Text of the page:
“When I wrote to DfI about this, suggesting a double yellow line the length of the cycle lane, they replied to say that ‘Resources would be better directed to the development of a permanent solution, which would have separate legislation to enable parking enforcement to be undertaken’.

“I am asking DfI now to do this, to commit the resources to sorting out this cycle lane in terms of physical infrastructure and enforcement legislation, before someone gets seriously hurt.”

Belfast cycle lane parked car (Twitter, North Belfast Cycle Campaign)

Credit: North Belfast Cycle Campaign

When approached by road.cc for comment, a DfI spokesperson said that the government department “is committed to improving our active travel and public transport infrastructure as a crucial way of reducing car dependency”, and that further measures will be introduced to prevent motorists from parking on Hardcastle Street.

“The Department has for many years worked with partners across all sectors to deliver better active travel infrastructure and a range of measures are being implemented. This included a number of pop-up cycle lanes in Belfast City centre such as the one at Hardcastle Street, which were introduced during the Covid pandemic,” the spokesperson said.

“The Traffic Management (Northern Ireland) Order 2005 only gives the department the power to issue Penalty Charge Notices (PCNs) when a vehicle is detected parked on a legislated Mandatory Cycle Lane.

“However, it is the department’s intention to carry out a consultation for a permanent cycle lane along this pop-up route which would bring forward legislation to enforce the current inconsiderate parking taking place.

“The department recognises the frustration caused by inconsiderate parking on cycle lanes across the city. While the legislative process to make the pop-up cycle permanent is ongoing, the department undertook a trial of new bolt down barriers at Hardcastle Street as a method of making the cycle lanes inaccessible to cars, however drivers have continued to access and obstruct the lanes. “We are now taking steps to implement further measures to avoid this happening again and continue to appeal to drivers to respect everyone’s journey and think before you park.”

> “It’s such an obvious solution but now they are only considering it”: Government decides to – finally – trial new bolt down barriers on cycle lane littered for years with parked cars and bins

Despite the DfI’s latest commitment to introducing more protection for cyclists on Hardcastle Street, the ongoing failure to prevent motorists from using one of Belfast’s relatively few ‘segregated’ bike lanes will do little to quell the belief that the Northern Ireland government’s stance on active travel is rooted in inaction.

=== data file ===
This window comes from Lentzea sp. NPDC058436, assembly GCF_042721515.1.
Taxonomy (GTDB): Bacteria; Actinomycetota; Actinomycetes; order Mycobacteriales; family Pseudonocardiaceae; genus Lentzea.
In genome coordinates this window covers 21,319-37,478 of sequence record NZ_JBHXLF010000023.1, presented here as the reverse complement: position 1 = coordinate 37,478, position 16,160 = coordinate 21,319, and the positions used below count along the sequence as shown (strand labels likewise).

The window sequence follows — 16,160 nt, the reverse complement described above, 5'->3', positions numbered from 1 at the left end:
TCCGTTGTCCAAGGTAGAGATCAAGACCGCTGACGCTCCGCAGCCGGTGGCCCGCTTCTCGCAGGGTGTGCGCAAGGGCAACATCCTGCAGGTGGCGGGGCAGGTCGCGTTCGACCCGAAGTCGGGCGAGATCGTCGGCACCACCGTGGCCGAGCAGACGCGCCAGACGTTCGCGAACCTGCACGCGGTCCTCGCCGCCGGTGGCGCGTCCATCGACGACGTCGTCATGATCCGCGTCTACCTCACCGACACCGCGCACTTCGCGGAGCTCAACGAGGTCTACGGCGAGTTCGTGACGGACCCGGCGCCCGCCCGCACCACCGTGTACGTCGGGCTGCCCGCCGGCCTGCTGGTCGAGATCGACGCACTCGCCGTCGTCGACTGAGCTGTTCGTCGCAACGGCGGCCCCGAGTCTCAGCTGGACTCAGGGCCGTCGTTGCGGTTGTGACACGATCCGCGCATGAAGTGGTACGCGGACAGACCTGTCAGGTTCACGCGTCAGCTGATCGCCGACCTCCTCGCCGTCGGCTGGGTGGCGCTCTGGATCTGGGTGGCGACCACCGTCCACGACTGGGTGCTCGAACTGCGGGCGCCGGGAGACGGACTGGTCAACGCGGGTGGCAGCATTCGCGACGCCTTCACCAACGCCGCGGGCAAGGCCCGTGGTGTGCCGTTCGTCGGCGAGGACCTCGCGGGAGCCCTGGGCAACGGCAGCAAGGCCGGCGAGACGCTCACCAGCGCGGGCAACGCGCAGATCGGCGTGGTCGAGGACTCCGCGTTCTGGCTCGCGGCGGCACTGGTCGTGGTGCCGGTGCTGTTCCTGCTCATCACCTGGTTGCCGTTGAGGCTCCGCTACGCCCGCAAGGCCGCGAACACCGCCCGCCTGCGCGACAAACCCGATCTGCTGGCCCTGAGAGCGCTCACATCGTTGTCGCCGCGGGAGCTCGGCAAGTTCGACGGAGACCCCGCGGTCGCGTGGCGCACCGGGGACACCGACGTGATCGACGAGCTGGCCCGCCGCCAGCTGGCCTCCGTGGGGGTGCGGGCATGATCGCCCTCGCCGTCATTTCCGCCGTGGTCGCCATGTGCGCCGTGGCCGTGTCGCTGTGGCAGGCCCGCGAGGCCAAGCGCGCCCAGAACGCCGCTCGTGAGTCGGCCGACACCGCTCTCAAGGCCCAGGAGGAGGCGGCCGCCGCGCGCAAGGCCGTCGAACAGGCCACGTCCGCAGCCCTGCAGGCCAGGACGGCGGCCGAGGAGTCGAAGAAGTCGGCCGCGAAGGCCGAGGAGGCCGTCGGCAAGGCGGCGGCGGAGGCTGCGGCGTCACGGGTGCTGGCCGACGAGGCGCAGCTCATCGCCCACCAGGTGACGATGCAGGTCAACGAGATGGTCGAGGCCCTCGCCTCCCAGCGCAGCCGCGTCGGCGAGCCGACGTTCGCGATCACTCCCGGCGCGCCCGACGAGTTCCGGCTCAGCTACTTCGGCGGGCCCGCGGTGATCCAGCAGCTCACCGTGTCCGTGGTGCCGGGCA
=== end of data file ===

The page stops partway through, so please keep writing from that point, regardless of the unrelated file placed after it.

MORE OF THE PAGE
In February we reported that active travel charity Sustrans had described the situation on Hardcastle Street as “disgraceful – every single day, no action”.

“This is one of Belfast's ONLY ‘separated’ cycle lanes,” the North Belfast Cycle Campaign also noted. “This is the ONLY safe route across town. How is this acceptable?”

The introduction of the plastic bollards on Hardcastle Street in August also came in the same week Northern Ireland’s All Party Cycling Group outlined its vision for a “better cycling future”, and just days after councillors in Belfast launched a scathing attack on the currently mothballed Stormont executive and what they describe as its “joke” approach to cycling infrastructure.

> No change in cycling casualties over 10 years in Northern Ireland called “shameful” by Cycling UK and should be “wake-up call” for decision makers

At the All Party Cycling Group meeting, calls were made for the DfI “to step up and build infrastructure and maintain the paltry infrastructure that does exist” to make active travel safer and more accessible, while Cycling UK emphasised the business case for installing more cycle lanes.

Cycling UK’s Andrew McClean also proposed painting double yellow lines on cycle lanes in a bid to stop motorists from parking in them.

“The DfI said that’s not a bad idea... it’s such an obvious solution but now they are only considering it,” McClean said, before adding that the group agreed that “one of the most important things we can do is enforce existing laws”.

At a meeting of Belfast City Council’s Growth and Regeneration Committee, Brooks’ fellow Alliance Party councillor Micky Murray said: “There is quite a lot going to DfI but not a lot coming back from DfI, especially with cycling network plans.

“As a major stakeholder/deliverer of cycling infrastructure, we are doing our bit in terms of cycling enabling infrastructure. But the information DfI is coming back with on their plan is a bit of a joke. The information just isn’t adequate.”

> Cycling UK slams Northern Ireland's "baffling" Tour de France bid when active travel strategy puts cyclists "at risk"

Green councillor Anthony Flynn was equally scathing about the lack of delivery stemming from the government’s cycle network plans, which he described as “incredibly frustrating” and “ridiculous”.

“With £700,000 they have delivered 2.8 kilometres in the last two years,” he said. “I am exasperated with that, to be honest. We had the Belfast Cycling Network Delivery Plan two years ago – there was an £11 million budget, and again we are left with little to no delivery, which is incredibly frustrating.

“Where are the roadblocks? What are the roadblocks? And if they cannot do it, devolve bloody powers to us and we will do it.